|Maddock Iii, T.|
|Goodrich, David - Dave|
Submitted to: American Meteorological Society
Publication Type: Proceedings
Publication Acceptance Date: 1/21/1998
Publication Date: N/A
Citation: Interpretive Summary: This paper discusses issues related to coupling evapotranspiration (ET) and streamflow to groundwater models in semi-arid regions. In the present state of groundwater modeling, groundwater, streamflow, and ET components are inadequately coupled, leading to excessive streamflow loss predictions. A better understanding of how these processes interact would improve the predictive capabilities of such models. To address this problem, an experiment was conducted on a reach of the San Pedro River near Lewis Springs, in SE Arizona. The experiment was part of the Semi-Arid Land-Surfa Agricultural Research Service. Coordinated measurements of soil moisture, groundwater and surface water levels, and ET from riparian trees were made during 5, 48-hour intensive measurement periods conducted at different times of 1997 growing season. It is anticipated that the results of these coordinated studies will provide better estimates of the streamflow, groundwater and ET terms used in groundwater models developed for semi-ari basins.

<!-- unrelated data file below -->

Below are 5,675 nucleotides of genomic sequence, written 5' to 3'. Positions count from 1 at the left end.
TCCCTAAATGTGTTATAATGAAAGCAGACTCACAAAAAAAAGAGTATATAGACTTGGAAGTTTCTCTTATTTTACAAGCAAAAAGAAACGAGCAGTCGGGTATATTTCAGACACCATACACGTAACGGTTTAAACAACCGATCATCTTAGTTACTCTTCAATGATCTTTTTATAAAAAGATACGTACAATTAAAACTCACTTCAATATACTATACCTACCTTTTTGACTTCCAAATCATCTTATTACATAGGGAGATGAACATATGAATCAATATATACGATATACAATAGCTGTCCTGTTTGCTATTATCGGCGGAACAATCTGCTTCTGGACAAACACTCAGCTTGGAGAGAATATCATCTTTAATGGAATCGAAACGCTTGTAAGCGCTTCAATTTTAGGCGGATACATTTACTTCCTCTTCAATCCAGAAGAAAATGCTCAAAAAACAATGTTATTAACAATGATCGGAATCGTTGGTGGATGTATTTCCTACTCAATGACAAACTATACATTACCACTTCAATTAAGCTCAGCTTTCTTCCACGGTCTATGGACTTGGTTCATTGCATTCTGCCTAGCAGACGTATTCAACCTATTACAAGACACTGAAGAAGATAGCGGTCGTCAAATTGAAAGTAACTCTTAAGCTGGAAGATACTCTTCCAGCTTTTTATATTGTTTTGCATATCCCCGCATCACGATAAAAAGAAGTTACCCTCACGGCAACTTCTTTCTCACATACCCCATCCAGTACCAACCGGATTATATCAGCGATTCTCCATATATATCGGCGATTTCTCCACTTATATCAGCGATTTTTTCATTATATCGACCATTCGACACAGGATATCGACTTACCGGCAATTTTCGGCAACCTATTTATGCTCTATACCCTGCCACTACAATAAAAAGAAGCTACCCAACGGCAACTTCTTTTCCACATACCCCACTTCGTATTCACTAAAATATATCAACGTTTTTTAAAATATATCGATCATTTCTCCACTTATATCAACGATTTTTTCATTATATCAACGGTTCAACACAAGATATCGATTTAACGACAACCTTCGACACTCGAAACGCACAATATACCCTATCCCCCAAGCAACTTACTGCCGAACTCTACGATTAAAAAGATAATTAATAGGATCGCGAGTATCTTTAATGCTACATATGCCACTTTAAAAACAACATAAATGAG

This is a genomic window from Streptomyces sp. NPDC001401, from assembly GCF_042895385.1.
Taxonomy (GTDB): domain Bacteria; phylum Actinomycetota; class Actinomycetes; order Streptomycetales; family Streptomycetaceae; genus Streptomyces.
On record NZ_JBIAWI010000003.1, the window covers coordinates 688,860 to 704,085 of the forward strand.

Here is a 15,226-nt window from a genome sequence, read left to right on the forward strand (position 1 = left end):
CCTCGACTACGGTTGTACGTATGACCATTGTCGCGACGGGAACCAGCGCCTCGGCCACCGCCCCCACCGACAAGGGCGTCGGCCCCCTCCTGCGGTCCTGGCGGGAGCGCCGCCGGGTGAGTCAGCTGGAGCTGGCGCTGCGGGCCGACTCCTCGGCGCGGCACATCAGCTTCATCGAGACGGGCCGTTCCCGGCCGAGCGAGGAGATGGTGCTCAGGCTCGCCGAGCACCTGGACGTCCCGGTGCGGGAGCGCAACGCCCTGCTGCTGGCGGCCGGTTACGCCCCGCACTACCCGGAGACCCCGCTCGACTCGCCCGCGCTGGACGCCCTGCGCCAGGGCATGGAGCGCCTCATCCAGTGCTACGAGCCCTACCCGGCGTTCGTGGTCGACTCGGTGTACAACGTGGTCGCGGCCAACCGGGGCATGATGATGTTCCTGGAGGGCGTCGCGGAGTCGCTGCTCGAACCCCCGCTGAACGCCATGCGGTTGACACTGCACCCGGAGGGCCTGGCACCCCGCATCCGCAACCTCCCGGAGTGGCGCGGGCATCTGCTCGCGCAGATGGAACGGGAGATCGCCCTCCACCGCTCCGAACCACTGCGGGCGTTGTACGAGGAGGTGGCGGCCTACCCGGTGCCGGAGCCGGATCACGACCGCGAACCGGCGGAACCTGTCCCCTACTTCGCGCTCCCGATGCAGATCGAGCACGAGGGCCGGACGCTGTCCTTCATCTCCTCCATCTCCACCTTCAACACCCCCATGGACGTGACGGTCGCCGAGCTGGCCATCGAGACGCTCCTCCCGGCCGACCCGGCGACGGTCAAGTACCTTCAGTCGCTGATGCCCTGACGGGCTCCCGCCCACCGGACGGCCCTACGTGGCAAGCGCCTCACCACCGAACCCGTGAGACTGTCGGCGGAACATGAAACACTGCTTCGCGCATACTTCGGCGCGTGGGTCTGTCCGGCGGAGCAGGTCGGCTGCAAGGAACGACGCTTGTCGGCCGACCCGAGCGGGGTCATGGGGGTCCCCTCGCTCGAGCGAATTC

Technical Abstract: In arid and semi-arid regions, groundwater and surface water interactions may be intricately coupled with evapotranspiration (ET) processes in riparian corridors. In the present state of groundwater modeling, however, streamflow and ET terms are introduced into the groundwater flow model as separate modules with no explicit coupling between them. The coupling problem is compounded by the differences in time scales of the streamflow and groundwater flow processes. In order to better understand the interrelationships among streamflow, groundwater flow, and ET, a multidisciplinary study was initiated along a reach of the San Pedro River in SE Arizona, USA. Groundwater, streamflow, and ET fluxes were monitored concurrently during 5, 48-hour intensive measurement periods conducted over the 1997 growing season. It is anticipated that the results of these coordinated studies will provide better estimates of streambed conductance, ,a more accurate curve configuration for surface and groundwater interactions, seasonal parameter estimates for each term, a better understanding of the dichotomy between the vadoze zone and the water table, and seasonal evapotranspiration curves.